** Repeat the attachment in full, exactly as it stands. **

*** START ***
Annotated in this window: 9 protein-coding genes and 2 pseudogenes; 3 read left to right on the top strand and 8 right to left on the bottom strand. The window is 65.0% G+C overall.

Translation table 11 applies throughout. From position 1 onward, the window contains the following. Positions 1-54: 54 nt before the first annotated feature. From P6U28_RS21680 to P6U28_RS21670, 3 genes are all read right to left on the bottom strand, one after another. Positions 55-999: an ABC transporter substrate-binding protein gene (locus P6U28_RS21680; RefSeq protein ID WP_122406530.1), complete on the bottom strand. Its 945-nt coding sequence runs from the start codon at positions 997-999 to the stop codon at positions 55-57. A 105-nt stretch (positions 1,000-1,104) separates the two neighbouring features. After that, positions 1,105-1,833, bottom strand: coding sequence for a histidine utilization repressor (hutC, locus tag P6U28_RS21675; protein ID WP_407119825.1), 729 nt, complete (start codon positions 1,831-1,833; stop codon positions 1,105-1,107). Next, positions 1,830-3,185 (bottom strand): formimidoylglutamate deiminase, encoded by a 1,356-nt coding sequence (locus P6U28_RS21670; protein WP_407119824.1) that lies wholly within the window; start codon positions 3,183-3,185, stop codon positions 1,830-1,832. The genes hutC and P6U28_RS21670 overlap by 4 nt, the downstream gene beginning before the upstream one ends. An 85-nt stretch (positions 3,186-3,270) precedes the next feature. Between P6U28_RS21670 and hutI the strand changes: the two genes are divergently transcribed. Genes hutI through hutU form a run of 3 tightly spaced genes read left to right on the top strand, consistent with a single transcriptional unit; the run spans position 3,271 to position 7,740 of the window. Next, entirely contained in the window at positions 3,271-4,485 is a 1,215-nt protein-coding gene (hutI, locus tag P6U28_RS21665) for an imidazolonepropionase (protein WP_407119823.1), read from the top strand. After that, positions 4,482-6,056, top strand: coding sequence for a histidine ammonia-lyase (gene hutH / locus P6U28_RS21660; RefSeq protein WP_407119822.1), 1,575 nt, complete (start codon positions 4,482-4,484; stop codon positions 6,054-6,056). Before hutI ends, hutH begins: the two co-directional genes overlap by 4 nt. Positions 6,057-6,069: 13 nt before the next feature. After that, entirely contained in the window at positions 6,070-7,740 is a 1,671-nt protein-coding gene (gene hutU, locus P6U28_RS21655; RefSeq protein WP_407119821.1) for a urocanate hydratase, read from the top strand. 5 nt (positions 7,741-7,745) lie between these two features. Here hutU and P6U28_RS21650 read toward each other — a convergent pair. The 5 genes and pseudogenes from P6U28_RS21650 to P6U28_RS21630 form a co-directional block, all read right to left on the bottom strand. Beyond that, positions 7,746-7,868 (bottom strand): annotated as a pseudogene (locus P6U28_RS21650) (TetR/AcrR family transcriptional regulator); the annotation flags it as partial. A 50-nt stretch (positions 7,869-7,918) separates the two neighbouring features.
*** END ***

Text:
Annotated in this window: 9 protein-coding genes and 2 pseudogenes; 3 read left to right on the top strand and 8 right to left on the bottom strand. The window is 65.0% G+C overall.

Translation table 11 applies throughout. From position 1 onward, the window contains the following. Positions 1-54: 54 nt before the first annotated feature. From P6U28_RS21680 to P6U28_RS21670, 3 genes are all read right to left on the bottom strand, one after another. Positions 55-999: an ABC transporter substrate-binding protein gene (locus P6U28_RS21680; RefSeq protein ID WP_122406530.1), complete on the bottom strand. Its 945-nt coding sequence runs from the start codon at positions 997-999 to the stop codon at positions 55-57. A 105-nt stretch (positions 1,000-1,104) separates the two neighbouring features. After that, positions 1,105-1,833, bottom strand: coding sequence for a histidine utilization repressor (hutC, locus tag P6U28_RS21675; protein ID WP_407119825.1), 729 nt, complete (start codon positions 1,831-1,833; stop codon positions 1,105-1,107). Next, positions 1,830-3,185 (bottom strand): formimidoylglutamate deiminase, encoded by a 1,356-nt coding sequence (locus P6U28_RS21670; protein WP_407119824.1) that lies wholly within the window; start codon positions 3,183-3,185, stop codon positions 1,830-1,832. The genes hutC and P6U28_RS21670 overlap by 4 nt, the downstream gene beginning before the upstream one ends. An 85-nt stretch (positions 3,186-3,270) precedes the next feature. Between P6U28_RS21670 and hutI the strand changes: the two genes are divergently transcribed. Genes hutI through hutU form a run of 3 tightly spaced genes read left to right on the top strand, consistent with a single transcriptional unit; the run spans position 3,271 to position 7,740 of the window. Next, entirely contained in the window at positions 3,271-4,485 is a 1,215-nt protein-coding gene (hutI, locus tag P6U28_RS21665) for an imidazolonepropionase (protein WP_407119823.1), read from the top strand. After that, positions 4,482-6,056, top strand: coding sequence for a histidine ammonia-lyase (gene hutH / locus P6U28_RS21660; RefSeq protein WP_407119822.1), 1,575 nt, complete (start codon positions 4,482-4,484; stop codon positions 6,054-6,056). Before hutI ends, hutH begins: the two co-directional genes overlap by 4 nt. Positions 6,057-6,069: 13 nt before the next feature. After that, entirely contained in the window at positions 6,070-7,740 is a 1,671-nt protein-coding gene (gene hutU, locus P6U28_RS21655; RefSeq protein WP_407119821.1) for a urocanate hydratase, read from the top strand. 5 nt (positions 7,741-7,745) lie between these two features. Here hutU and P6U28_RS21650 read toward each other — a convergent pair. The 5 genes and pseudogenes from P6U28_RS21650 to P6U28_RS21630 form a co-directional block, all read right to left on the bottom strand. Beyond that, positions 7,746-7,868 (bottom strand): annotated as a pseudogene (locus P6U28_RS21650) (TetR/AcrR family transcriptional regulator); the annotation flags it as partial. A 50-nt stretch (positions 7,869-7,918) separates the two neighbouring features.